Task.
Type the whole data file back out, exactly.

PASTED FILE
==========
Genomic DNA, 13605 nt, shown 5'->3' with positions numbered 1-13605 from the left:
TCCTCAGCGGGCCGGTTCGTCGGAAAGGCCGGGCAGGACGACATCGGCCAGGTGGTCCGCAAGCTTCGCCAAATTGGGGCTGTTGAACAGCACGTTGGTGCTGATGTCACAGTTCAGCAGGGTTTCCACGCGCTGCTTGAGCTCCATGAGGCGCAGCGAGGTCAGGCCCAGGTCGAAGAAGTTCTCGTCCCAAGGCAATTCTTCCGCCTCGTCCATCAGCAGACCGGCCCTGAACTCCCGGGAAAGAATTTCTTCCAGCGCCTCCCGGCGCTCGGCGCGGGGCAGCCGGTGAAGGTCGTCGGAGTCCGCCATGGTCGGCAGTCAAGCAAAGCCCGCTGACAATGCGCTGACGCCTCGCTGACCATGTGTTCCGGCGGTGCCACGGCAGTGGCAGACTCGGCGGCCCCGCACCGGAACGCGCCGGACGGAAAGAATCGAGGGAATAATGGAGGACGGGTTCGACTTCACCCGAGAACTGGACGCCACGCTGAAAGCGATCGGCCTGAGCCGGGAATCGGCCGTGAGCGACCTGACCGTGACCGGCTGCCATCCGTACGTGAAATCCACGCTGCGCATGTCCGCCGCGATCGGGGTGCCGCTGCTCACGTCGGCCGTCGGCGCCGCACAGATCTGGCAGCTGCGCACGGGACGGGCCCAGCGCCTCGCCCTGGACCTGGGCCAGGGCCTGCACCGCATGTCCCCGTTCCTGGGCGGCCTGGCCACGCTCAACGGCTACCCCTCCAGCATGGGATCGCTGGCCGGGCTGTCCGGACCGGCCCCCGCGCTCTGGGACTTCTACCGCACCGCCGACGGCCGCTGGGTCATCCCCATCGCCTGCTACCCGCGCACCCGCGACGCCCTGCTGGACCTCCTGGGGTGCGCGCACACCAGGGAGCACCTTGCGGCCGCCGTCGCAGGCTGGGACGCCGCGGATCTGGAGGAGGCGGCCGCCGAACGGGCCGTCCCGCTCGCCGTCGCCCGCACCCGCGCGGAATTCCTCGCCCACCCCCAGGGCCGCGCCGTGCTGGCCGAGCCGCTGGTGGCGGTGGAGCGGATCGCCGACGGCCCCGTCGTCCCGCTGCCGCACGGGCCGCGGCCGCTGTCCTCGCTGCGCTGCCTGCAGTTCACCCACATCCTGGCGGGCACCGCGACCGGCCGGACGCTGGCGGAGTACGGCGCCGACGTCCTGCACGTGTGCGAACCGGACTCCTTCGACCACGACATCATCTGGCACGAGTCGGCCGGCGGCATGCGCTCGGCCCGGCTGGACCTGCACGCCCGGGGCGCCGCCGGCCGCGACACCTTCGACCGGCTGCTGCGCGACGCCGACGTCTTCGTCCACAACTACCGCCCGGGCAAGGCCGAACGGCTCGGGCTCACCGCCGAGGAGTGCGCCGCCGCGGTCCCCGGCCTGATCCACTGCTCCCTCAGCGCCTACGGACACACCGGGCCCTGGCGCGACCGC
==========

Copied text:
Genomic DNA, 13605 nt, shown 5'->3' with positions numbered 1-13605 from the left:
TCCTCAGCGGGCCGGTTCGTCGGAAAGGCCGGGCAGGACGACATCGGCCAGGTGGTCCGCAAGCTTCGCCAAATTGGGGCTGTTGAACAGCACGTTGGTGCTGATGTCACAGTTCAGCAGGGTTTCCACGCGCTGCTTGAGCTCCATGAGGCGCAGCGAGGTCAGGCCCAGGTCGAAGAAGTTCTCGTCCCAAGGCAATTCTTCCGCCTCGTCCATCAGCAGACCGGCCCTGAACTCCCGGGAAAGAATTTCTTCCAGCGCCTCCCGGCGCTCGGCGCGGGGCAGCCGGTGAAGGTCGTCGGAGTCCGCCATGGTCGGCAGTCAAGCAAAGCCCGCTGACAATGCGCTGACGCCTCGCTGACCATGTGTTCCGGCGGTGCCACGGCAGTGGCAGACTCGGCGGCCCCGCACCGGAACGCGCCGGACGGAAAGAATCGAGGGAATAATGGAGGACGGGTTCGACTTCACCCGAGAACTGGACGCCACGCTGAAAGCGATCGGCCTGAGCCGGGAATCGGCCGTGAGCGACCTGACCGTGACCGGCTGCCATCCGTACGTGAAATCCACGCTGCGCATGTCCGCCGCGATCGGGGTGCCGCTGCTCACGTCGGCCGTCGGCGCCGCACAGATCTGGCAGCTGCGCACGGGACGGGCCCAGCGCCTCGCCCTGGACCTGGGCCAGGGCCTGCACCGCATGTCCCCGTTCCTGGGCGGCCTGGCCACGCTCAACGGCTACCCCTCCAGCATGGGATCGCTGGCCGGGCTGTCCGGACCGGCCCCCGCGCTCTGGGACTTCTACCGCACCGCCGACGGCCGCTGGGTCATCCCCATCGCCTGCTACCCGCGCACCCGCGACGCCCTGCTGGACCTCCTGGGGTGCGCGCACACCAGGGAGCACCTTGCGGCCGCCGTCGCAGGCTGGGACGCCGCGGATCTGGAGGAGGCGGCCGCCGAACGGGCCGTCCCGCTCGCCGTCGCCCGCACCCGCGCGGAATTCCTCGCCCACCCCCAGGGCCGCGCCGTGCTGGCCGAGCCGCTGGTGGCGGTGGAGCGGATCGCCGACGGCCCCGTCGTCCCGCTGCCGCACGGGCCGCGGCCGCTGTCCTCGCTGCGCTGCCTGCAGTTCACCCACATCCTGGCGGGCACCGCGACCGGCCGGACGCTGGCGGAGTACGGCGCCGACGTCCTGCACGTGTGCGAACCGGACTCCTTCGACCACGACATCATCTGGCACGAGTCGGCCGGCGGCATGCGCTCGGCCCGGCTGGACCTGCACGCCCGGGGCGCCGCCGGCCGCGACACCTTCGACCGGCTGCTGCGCGACGCCGACGTCTTCGTCCACAACTACCGCCCGGGCAAGGCCGAACGGCTCGGGCTCACCGCCGAGGAGTGCGCCGCCGCGGTCCCCGGCCTGATCCACTGCTCCCTCAGCGCCTACGGACACACCGGGCCCTGGCGCGACCGC